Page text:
Biological imaging without autofluorescence in the second near-infrared region

Abstract

Fluorescence imaging is capable of acquiring anatomical and functional information with high spatial and temporal resolution. This imaging technique has been indispensable in biological research and disease detection/diagnosis. Imaging in the visible and to a lesser degree, in the near-infrared (NIR) regions below 900 nm, suffers from autofluorescence arising from endogenous fluorescent molecules in biological tissues. This autofluorescence interferes with fluorescent molecules of interest, causing a high background and low detection sensitivity. Here, we report that fluorescence imaging in the 1,500–1,700-nm region (termed “NIR-IIb”) under 808-nm excitation results in nearly zero tissue autofluorescence, allowing for background-free imaging of fluorescent species in otherwise notoriously autofluorescent biological tissues, including liver. Imaging of the intrinsic fluorescence of individual fluorophores, such as a single carbon nanotube, can be readily achieved with high sensitivity and without autofluorescence background in mouse liver within the 1,500–1,700-nm wavelength region.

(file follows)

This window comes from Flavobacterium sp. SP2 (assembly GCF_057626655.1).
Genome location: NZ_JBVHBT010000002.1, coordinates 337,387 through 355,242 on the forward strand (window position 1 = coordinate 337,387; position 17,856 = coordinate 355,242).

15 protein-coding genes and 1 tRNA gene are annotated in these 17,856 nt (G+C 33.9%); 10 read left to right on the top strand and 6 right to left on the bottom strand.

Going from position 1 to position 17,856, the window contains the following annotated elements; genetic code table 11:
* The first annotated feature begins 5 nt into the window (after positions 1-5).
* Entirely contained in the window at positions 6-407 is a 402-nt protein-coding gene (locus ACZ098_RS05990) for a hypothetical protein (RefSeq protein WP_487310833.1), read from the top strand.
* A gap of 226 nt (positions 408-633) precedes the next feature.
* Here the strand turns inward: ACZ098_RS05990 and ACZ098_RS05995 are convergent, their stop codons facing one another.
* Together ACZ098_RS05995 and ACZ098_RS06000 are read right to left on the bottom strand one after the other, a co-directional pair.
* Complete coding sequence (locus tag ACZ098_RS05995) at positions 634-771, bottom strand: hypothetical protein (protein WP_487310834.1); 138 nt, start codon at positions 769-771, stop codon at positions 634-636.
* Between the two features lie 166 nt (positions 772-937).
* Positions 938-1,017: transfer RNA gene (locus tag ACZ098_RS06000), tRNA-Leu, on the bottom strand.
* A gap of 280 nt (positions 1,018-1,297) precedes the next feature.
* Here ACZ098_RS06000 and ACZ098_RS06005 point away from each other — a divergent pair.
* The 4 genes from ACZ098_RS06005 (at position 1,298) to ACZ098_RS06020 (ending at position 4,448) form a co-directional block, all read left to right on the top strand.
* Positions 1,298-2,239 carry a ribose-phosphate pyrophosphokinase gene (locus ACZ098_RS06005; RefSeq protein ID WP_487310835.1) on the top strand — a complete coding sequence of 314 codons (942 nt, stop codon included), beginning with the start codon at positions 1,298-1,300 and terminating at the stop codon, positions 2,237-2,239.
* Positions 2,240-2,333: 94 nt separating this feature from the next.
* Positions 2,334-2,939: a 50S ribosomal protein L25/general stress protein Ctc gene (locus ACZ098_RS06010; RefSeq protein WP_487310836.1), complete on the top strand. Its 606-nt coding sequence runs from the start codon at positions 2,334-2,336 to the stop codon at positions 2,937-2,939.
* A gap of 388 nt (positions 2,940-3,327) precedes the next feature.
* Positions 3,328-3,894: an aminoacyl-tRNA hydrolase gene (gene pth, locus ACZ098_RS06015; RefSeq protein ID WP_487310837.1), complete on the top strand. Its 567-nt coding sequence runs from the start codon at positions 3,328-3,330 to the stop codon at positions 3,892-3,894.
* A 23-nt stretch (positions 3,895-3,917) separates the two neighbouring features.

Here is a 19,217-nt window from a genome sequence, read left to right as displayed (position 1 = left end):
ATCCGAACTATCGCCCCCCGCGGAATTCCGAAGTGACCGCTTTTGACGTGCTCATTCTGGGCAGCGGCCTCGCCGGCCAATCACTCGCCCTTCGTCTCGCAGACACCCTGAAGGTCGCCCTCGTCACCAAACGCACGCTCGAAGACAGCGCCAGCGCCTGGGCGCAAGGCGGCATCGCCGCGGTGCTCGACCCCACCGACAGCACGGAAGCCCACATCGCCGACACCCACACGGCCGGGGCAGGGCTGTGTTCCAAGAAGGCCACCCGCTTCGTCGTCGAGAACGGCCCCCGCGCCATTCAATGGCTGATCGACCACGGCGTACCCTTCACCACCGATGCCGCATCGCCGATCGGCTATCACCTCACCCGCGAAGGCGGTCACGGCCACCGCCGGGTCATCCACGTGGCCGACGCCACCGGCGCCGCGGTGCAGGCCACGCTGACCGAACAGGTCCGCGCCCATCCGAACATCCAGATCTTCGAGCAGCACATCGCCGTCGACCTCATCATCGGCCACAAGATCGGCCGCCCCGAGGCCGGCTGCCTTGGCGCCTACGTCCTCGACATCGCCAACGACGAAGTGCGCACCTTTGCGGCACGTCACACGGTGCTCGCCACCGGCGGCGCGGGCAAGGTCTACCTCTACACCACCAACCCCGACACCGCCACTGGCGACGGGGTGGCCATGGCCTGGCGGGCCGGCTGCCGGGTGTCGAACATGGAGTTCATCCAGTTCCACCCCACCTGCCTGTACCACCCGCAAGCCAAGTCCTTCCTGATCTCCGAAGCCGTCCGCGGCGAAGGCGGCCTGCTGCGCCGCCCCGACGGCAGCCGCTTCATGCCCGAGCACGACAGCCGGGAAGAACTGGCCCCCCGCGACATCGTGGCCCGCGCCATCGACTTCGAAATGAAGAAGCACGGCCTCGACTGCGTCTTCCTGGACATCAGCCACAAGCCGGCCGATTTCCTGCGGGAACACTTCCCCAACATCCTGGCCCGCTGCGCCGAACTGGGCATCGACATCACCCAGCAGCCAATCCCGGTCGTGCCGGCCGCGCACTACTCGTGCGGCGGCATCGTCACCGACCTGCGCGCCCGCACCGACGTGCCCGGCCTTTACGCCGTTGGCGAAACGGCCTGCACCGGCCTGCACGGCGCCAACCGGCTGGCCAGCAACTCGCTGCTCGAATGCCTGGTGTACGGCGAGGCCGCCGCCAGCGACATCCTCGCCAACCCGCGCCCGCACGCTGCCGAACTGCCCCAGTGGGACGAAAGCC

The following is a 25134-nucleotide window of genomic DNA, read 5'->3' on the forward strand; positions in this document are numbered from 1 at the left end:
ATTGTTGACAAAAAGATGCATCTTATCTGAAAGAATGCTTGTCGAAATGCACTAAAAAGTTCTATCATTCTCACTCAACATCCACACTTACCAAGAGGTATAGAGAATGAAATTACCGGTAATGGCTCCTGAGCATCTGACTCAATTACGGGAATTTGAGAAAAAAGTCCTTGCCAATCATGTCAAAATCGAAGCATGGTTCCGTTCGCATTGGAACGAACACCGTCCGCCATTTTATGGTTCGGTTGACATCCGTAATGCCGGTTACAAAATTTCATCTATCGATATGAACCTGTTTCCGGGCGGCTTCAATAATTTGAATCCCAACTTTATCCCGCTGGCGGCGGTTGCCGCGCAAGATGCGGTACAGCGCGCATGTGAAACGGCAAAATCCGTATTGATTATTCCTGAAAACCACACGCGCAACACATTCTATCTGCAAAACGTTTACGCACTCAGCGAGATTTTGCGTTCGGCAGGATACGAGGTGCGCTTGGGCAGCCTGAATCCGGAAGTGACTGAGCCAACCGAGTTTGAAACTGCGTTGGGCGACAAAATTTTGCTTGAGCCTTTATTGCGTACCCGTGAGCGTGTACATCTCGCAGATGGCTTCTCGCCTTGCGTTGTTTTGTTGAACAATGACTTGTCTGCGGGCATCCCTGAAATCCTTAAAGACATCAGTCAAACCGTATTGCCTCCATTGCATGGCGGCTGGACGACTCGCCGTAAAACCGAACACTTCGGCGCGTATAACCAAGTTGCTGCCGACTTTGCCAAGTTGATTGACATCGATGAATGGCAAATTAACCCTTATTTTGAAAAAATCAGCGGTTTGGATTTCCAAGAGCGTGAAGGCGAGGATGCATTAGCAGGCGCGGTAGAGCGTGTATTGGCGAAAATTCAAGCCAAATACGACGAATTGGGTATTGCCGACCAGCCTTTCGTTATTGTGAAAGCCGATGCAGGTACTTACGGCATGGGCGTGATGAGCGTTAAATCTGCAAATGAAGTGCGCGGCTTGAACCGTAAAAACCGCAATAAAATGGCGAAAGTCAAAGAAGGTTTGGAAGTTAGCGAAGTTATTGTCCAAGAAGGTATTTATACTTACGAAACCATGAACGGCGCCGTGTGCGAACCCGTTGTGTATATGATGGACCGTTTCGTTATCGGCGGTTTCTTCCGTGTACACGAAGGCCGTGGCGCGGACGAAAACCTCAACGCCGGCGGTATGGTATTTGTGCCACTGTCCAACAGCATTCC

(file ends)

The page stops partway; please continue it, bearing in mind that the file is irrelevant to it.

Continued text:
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Correspondence to Hongjie Dai.

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These authors contributed to the work equally.

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Diao, S., Hong, G., Antaris, A.L. et al. Biological imaging without autofluorescence in the second near-infrared region. Nano Res. 8, 3027–3034 (2015). https://doi.org/10.1007/s12274-015-0808-9

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Keywords

  • fluorescence imaging
  • second near-infrared
  • nanotechnology
  • autofluorescence